Fire crews began ignitions on the Reed Prescribed Fire Project Monday, which is located approximately three miles east of the town of Tusayan on the Tusayan Ranger District of the Kaibab National Forest.
The first 214 acres were successfully treated by approximately 50 personnel working at the burn site. Low to moderate ground fire consumed much of the hazardous woody fuels off the landscape meeting restoration objectives. Work will continue over the next several days providing conditions remain optimal to continue treating the remaining 1126 acres on this project.
Managers will continue with their strategy of burning smaller units early in the day, and allowing more time throughout the afternoon for breezy winds to transport smoke away from sensitive areas minimizing impacts to the community. This project is expected to be completed in one week.
Smoke will be visible from State Route 64, Tusayan, and the Grand Canyon National Park. Some light residual smoke may settle into drainages and low-lying areas around Tusayan overnight but will generally lift shortly after sunrise.
Although there are no closed areas near this project, the public is urged to use caution when passing through any active fire area. The portion of the Arizona Trail within the burn area remains open.
Crews will move south to the Williams Ranger District the following week to begin treatments on the 4200 acre Marteen Prescribed Fire Project which is located five miles northwest of Spring Valley, and east of Red Hill. Specific information will be forthcoming as this project begins.
Exact ignition dates are unknown as burning is dependent upon daily agency administrator approval and conditions within the ranges outlined in each prescribed fire plan. However, we are committed to providing the public with ongoing updates and as much advance notice as possible. Sign up to receive Kaibab NF news releases in your email.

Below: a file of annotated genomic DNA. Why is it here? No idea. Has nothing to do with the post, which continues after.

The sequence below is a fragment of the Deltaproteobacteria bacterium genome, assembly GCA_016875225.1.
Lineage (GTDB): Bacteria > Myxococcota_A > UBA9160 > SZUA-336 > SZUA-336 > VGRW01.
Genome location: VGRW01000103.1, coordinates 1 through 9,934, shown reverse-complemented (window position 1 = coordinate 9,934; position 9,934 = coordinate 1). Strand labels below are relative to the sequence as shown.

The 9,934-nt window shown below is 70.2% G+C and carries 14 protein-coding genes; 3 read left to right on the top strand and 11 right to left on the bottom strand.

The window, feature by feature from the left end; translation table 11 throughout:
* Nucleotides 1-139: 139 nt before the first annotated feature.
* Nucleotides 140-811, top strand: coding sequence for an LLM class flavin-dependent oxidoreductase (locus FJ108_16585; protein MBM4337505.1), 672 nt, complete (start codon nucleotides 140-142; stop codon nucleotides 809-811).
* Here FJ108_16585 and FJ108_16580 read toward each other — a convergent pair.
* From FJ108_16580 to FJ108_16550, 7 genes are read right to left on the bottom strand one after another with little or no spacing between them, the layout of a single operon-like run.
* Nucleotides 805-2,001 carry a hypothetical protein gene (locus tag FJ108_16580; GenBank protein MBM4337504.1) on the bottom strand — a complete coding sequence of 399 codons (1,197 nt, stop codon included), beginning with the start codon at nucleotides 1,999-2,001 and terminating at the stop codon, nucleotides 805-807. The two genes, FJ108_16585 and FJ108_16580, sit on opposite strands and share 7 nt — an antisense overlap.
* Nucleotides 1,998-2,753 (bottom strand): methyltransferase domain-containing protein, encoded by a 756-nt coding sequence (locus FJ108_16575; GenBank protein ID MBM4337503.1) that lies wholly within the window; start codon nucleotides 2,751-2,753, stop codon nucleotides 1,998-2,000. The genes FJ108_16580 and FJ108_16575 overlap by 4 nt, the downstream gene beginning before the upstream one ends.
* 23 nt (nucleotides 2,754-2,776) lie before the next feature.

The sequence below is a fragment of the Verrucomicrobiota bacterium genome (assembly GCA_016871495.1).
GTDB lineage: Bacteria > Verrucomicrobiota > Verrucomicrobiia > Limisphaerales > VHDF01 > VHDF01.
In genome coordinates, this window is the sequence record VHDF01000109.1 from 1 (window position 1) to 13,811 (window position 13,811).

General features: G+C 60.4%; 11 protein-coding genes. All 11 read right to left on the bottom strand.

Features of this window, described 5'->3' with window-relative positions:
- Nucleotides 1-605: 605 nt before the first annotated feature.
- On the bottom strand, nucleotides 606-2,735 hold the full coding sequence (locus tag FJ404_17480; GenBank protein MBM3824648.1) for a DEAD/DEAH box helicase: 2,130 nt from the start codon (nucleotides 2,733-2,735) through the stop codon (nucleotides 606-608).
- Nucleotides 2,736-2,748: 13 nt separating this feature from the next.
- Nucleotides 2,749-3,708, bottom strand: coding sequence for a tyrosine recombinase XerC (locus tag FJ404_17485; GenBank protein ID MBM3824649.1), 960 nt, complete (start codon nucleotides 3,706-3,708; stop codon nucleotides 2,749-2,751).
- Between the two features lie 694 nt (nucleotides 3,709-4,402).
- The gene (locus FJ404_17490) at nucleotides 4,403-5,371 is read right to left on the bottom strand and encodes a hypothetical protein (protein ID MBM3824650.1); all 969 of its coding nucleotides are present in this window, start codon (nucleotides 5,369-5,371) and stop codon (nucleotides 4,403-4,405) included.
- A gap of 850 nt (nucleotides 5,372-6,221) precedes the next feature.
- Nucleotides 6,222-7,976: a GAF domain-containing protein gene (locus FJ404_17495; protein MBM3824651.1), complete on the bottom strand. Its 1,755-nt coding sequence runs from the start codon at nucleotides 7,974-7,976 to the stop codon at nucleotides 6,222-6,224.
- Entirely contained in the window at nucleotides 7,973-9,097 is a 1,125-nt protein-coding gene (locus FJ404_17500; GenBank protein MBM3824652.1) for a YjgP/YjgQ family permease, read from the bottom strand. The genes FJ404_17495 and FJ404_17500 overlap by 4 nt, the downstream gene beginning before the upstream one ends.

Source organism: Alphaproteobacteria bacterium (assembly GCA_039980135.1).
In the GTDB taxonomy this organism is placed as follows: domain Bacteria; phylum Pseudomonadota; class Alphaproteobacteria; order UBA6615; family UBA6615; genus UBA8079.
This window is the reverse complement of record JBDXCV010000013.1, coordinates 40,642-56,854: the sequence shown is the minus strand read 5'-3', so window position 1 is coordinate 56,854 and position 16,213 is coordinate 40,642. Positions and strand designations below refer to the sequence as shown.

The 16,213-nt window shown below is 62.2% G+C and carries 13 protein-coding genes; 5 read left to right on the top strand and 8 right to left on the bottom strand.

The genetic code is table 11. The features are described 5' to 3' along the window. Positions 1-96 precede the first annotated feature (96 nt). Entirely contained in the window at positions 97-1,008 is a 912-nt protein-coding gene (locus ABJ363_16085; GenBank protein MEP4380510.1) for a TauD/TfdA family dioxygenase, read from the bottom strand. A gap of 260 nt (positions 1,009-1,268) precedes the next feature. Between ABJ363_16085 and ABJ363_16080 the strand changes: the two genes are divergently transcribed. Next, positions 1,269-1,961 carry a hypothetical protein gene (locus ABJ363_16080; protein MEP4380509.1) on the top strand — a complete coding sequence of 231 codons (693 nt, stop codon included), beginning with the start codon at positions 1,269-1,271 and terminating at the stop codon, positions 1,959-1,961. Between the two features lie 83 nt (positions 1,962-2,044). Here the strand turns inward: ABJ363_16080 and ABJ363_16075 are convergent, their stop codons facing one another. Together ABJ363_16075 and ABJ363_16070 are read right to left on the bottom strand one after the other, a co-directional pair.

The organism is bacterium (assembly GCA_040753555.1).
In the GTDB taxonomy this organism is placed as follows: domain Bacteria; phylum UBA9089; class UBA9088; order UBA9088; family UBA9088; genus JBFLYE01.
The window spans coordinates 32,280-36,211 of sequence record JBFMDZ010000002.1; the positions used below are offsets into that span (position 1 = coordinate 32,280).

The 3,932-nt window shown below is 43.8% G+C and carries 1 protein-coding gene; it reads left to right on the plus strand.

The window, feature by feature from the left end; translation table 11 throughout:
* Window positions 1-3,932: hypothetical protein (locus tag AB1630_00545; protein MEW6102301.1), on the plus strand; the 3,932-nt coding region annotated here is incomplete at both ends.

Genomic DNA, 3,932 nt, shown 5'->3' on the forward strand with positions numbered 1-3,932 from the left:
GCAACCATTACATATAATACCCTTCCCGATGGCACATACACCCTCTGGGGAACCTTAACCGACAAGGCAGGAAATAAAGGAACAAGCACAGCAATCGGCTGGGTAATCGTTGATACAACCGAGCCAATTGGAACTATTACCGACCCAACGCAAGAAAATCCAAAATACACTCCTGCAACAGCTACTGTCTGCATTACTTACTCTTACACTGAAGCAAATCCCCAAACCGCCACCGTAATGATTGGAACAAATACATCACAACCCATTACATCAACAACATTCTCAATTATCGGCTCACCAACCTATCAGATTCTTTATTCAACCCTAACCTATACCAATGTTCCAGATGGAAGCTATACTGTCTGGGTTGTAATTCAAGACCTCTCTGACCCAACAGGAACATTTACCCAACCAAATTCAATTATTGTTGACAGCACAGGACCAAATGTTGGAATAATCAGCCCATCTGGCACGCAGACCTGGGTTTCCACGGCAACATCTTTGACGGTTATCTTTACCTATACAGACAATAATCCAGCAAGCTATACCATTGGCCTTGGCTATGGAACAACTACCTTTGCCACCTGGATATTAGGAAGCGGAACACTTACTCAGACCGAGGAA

Our land management strategy is centered on long-term forest health, including reducing forest fuels and using prescribed fire on the landscape. Prescribed fires help reduce hazardous fuels that have accumulated due to drought, climate change, insects and disease, and decades of fire suppression. Fire also recycles nutrients back to the soil, promotes the growth of trees, wildflowers, and other plants, and improves habitat for threatened and endangered species. These efforts align with the Forest Service’s 10-year Wildfire Crisis Strategy which aims to increase prescribed fire and other treatments to improve forest resiliency for generations to come.
All prescribed fires on the Kaibab National Forest are subject to Arizona Department of Environmental Quality. The department’s Air Quality Division: Smoke Management webpage provides details about its air quality program.
Additional information can be found on the Kaibab NF website, Twitter, Facebook, Flickr, or by calling the Fire Information Hotline at 928-635-8311 or contacting local ranger stations.